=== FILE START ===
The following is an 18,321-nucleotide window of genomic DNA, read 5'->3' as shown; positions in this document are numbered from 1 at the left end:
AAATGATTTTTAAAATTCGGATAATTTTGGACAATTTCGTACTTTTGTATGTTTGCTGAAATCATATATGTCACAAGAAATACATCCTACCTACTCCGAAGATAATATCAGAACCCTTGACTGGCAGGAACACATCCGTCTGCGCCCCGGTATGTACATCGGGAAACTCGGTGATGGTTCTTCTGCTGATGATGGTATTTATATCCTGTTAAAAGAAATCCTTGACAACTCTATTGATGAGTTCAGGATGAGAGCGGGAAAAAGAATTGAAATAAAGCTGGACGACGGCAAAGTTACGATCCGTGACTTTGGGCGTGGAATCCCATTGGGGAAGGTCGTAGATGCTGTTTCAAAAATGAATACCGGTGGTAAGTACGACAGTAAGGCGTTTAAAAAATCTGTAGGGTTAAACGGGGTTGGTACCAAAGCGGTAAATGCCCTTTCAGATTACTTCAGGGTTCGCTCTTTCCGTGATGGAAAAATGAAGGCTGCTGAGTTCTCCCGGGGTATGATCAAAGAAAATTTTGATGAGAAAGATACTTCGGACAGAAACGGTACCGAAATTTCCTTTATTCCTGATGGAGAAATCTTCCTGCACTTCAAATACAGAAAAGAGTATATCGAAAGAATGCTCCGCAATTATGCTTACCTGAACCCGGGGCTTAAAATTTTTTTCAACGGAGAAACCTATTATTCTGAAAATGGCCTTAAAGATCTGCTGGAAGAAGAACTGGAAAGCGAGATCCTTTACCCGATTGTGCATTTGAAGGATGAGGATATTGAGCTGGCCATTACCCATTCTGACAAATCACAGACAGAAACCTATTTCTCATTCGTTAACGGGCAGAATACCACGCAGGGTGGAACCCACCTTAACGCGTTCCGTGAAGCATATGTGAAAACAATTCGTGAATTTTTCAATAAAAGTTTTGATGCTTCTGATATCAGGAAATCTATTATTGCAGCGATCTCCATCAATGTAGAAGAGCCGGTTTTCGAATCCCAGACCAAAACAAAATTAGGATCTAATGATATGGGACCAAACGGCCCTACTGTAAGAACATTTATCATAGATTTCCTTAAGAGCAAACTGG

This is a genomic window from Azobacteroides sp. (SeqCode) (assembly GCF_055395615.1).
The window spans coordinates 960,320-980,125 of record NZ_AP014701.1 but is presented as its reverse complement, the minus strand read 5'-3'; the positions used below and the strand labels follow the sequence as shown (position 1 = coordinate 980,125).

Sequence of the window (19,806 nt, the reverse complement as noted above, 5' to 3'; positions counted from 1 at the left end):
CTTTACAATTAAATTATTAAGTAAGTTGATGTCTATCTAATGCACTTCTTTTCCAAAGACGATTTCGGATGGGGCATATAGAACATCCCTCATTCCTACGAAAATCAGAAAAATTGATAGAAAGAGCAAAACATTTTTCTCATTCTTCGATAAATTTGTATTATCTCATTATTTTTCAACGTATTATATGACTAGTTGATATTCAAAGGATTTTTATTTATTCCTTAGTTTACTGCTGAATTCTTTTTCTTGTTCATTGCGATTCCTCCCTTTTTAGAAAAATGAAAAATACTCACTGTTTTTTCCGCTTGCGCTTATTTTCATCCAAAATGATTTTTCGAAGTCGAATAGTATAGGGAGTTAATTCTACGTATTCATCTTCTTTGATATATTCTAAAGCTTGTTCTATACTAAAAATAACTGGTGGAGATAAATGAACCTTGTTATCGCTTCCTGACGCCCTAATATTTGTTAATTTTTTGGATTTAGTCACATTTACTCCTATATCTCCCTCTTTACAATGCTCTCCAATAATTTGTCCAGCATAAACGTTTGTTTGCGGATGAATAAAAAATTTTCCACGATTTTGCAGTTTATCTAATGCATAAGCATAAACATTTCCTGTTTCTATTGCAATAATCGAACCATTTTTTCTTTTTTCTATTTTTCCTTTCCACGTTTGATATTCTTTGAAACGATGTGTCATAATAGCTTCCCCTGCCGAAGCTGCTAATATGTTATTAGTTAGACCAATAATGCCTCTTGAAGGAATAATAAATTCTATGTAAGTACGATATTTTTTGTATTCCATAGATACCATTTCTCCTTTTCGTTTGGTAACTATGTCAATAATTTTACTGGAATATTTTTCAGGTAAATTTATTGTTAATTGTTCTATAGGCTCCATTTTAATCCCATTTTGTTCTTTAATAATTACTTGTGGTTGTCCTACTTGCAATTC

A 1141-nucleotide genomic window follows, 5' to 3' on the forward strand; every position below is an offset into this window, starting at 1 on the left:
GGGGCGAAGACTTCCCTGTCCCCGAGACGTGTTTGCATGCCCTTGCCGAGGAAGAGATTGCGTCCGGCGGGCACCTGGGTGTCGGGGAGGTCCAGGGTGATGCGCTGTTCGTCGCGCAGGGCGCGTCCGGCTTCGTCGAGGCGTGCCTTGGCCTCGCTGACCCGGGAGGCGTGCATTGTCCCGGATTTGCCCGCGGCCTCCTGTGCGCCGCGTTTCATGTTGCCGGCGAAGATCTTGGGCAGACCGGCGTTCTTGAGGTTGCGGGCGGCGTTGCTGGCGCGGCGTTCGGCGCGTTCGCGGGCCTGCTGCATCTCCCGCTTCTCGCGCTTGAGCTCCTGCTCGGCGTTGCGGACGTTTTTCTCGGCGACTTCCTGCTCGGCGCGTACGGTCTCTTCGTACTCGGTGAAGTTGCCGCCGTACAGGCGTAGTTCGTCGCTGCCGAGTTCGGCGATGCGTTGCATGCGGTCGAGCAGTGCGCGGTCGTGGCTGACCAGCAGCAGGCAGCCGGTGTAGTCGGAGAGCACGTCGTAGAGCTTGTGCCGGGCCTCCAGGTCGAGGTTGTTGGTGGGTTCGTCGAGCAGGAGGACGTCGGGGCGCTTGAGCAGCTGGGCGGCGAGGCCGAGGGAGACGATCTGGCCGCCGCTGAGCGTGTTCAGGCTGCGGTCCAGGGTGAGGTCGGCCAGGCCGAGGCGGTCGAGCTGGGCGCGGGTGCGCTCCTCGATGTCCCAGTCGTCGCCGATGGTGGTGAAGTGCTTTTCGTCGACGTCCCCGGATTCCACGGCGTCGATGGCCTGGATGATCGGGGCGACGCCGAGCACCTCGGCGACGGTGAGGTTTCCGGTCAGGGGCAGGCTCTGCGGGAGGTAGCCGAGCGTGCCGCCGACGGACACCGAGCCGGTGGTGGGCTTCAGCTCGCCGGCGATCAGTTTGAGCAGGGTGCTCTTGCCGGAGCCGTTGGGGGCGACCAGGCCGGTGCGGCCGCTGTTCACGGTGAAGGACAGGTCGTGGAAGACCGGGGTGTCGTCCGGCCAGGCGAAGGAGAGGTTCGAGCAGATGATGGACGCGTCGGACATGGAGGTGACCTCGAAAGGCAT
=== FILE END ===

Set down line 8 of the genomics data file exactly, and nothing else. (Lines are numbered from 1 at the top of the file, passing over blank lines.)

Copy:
GGGGCGAAGACTTCCCTGTCCCCGAGACGTGTTTGCATGCCCTTGCCGAGGAAGAGATTGCGTCCGGCGGGCACCTGGGTGTCGGGGAGGTCCAGGGTGATGCGCTGTTCGTCGCGCAGGGCGCGTCCGGCTTCGTCGAGGCGTGCCTTGGCCTCGCTGACCCGGGAGGCGTGCATTGTCCCGGATTTGCCCGCGGCCTCCTGTGCGCCGCGTTTCATGTTGCCGGCGAAGATCTTGGGCAGACCGGCGTTCTTGAGGTTGCGGGCGGCGTTGCTGGCGCGGCGTTCGGCGCGTTCGCGGGCCTGCTGCATCTCCCGCTTCTCGCGCTTGAGCTCCTGCTCGGCGTTGCGGACGTTTTTCTCGGCGACTTCCTGCTCGGCGCGTACGGTCTCTTCGTACTCGGTGAAGTTGCCGCCGTACAGGCGTAGTTCGTCGCTGCCGAGTTCGGCGATGCGTTGCATGCGGTCGAGCAGTGCGCGGTCGTGGCTGACCAGCAGCAGGCAGCCGGTGTAGTCGGAGAGCACGTCGTAGAGCTTGTGCCGGGCCTCCAGGTCGAGGTTGTTGGTGGGTTCGTCGAGCAGGAGGACGTCGGGGCGCTTGAGCAGCTGGGCGGCGAGGCCGAGGGAGACGATCTGGCCGCCGCTGAGCGTGTTCAGGCTGCGGTCCAGGGTGAGGTCGGCCAGGCCGAGGCGGTCGAGCTGGGCGCGGGTGCGCTCCTCGATGTCCCAGTCGTCGCCGATGGTGGTGAAGTGCTTTTCGTCGACGTCCCCGGATTCCACGGCGTCGATGGCCTGGATGATCGGGGCGACGCCGAGCACCTCGGCGACGGTGAGGTTTCCGGTCAGGGGCAGGCTCTGCGGGAGGTAGCCGAGCGTGCCGCCGACGGACACCGAGCCGGTGGTGGGCTTCAGCTCGCCGGCGATCAGTTTGAGCAGGGTGCTCTTGCCGGAGCCGTTGGGGGCGACCAGGCCGGTGCGGCCGCTGTTCACGGTGAAGGACAGGTCGTGGAAGACCGGGGTGTCGTCCGGCCAGGCGAAGGAGAGGTTCGAGCAGATGATGGACGCGTCGGACATGGAGGTGACCTCGAAAGGCAT